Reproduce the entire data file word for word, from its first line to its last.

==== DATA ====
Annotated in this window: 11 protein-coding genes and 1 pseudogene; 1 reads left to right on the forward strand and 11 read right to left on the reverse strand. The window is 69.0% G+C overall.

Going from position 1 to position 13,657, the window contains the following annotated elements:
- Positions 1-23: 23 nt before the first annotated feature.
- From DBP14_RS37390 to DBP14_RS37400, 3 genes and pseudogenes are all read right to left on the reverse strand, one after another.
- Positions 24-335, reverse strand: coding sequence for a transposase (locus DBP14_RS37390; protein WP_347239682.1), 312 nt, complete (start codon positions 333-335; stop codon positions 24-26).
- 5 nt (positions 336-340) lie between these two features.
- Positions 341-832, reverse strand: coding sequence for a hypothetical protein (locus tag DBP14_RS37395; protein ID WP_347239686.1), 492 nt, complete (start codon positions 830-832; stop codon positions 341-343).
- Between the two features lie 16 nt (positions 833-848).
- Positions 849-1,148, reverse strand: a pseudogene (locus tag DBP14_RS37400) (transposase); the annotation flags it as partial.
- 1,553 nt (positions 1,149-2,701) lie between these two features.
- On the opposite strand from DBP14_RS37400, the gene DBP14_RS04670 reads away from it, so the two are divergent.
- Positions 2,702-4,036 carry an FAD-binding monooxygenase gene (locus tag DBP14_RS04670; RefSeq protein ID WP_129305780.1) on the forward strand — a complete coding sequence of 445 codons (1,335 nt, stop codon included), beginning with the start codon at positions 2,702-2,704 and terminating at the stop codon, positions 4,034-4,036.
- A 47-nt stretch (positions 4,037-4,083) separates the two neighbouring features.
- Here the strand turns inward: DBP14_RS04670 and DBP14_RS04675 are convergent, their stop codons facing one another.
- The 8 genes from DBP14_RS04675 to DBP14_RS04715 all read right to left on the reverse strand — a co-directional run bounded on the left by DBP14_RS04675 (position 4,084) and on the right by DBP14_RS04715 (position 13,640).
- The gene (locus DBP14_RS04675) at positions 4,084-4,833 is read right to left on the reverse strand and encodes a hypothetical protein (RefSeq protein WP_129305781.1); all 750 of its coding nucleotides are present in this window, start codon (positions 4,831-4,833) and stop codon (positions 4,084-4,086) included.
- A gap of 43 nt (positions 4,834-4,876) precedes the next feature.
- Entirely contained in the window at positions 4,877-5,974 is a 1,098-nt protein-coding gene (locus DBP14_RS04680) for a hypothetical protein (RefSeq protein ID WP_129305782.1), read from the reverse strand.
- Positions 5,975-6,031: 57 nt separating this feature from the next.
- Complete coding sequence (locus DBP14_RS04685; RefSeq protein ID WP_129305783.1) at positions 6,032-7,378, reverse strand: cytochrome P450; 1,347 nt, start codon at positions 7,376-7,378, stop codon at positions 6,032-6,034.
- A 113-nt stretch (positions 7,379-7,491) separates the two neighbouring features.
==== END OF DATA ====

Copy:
Annotated in this window: 11 protein-coding genes and 1 pseudogene; 1 reads left to right on the forward strand and 11 read right to left on the reverse strand. The window is 69.0% G+C overall.

Going from position 1 to position 13,657, the window contains the following annotated elements:
- Positions 1-23: 23 nt before the first annotated feature.
- From DBP14_RS37390 to DBP14_RS37400, 3 genes and pseudogenes are all read right to left on the reverse strand, one after another.
- Positions 24-335, reverse strand: coding sequence for a transposase (locus DBP14_RS37390; protein WP_347239682.1), 312 nt, complete (start codon positions 333-335; stop codon positions 24-26).
- 5 nt (positions 336-340) lie between these two features.
- Positions 341-832, reverse strand: coding sequence for a hypothetical protein (locus tag DBP14_RS37395; protein ID WP_347239686.1), 492 nt, complete (start codon positions 830-832; stop codon positions 341-343).
- Between the two features lie 16 nt (positions 833-848).
- Positions 849-1,148, reverse strand: a pseudogene (locus tag DBP14_RS37400) (transposase); the annotation flags it as partial.
- 1,553 nt (positions 1,149-2,701) lie between these two features.
- On the opposite strand from DBP14_RS37400, the gene DBP14_RS04670 reads away from it, so the two are divergent.
- Positions 2,702-4,036 carry an FAD-binding monooxygenase gene (locus tag DBP14_RS04670; RefSeq protein ID WP_129305780.1) on the forward strand — a complete coding sequence of 445 codons (1,335 nt, stop codon included), beginning with the start codon at positions 2,702-2,704 and terminating at the stop codon, positions 4,034-4,036.
- A 47-nt stretch (positions 4,037-4,083) separates the two neighbouring features.
- Here the strand turns inward: DBP14_RS04670 and DBP14_RS04675 are convergent, their stop codons facing one another.
- The 8 genes from DBP14_RS04675 to DBP14_RS04715 all read right to left on the reverse strand — a co-directional run bounded on the left by DBP14_RS04675 (position 4,084) and on the right by DBP14_RS04715 (position 13,640).
- The gene (locus DBP14_RS04675) at positions 4,084-4,833 is read right to left on the reverse strand and encodes a hypothetical protein (RefSeq protein WP_129305781.1); all 750 of its coding nucleotides are present in this window, start codon (positions 4,831-4,833) and stop codon (positions 4,084-4,086) included.
- A gap of 43 nt (positions 4,834-4,876) precedes the next feature.
- Entirely contained in the window at positions 4,877-5,974 is a 1,098-nt protein-coding gene (locus DBP14_RS04680) for a hypothetical protein (RefSeq protein ID WP_129305782.1), read from the reverse strand.
- Positions 5,975-6,031: 57 nt separating this feature from the next.
- Complete coding sequence (locus DBP14_RS04685; RefSeq protein ID WP_129305783.1) at positions 6,032-7,378, reverse strand: cytochrome P450; 1,347 nt, start codon at positions 7,376-7,378, stop codon at positions 6,032-6,034.
- A 113-nt stretch (positions 7,379-7,491) separates the two neighbouring features.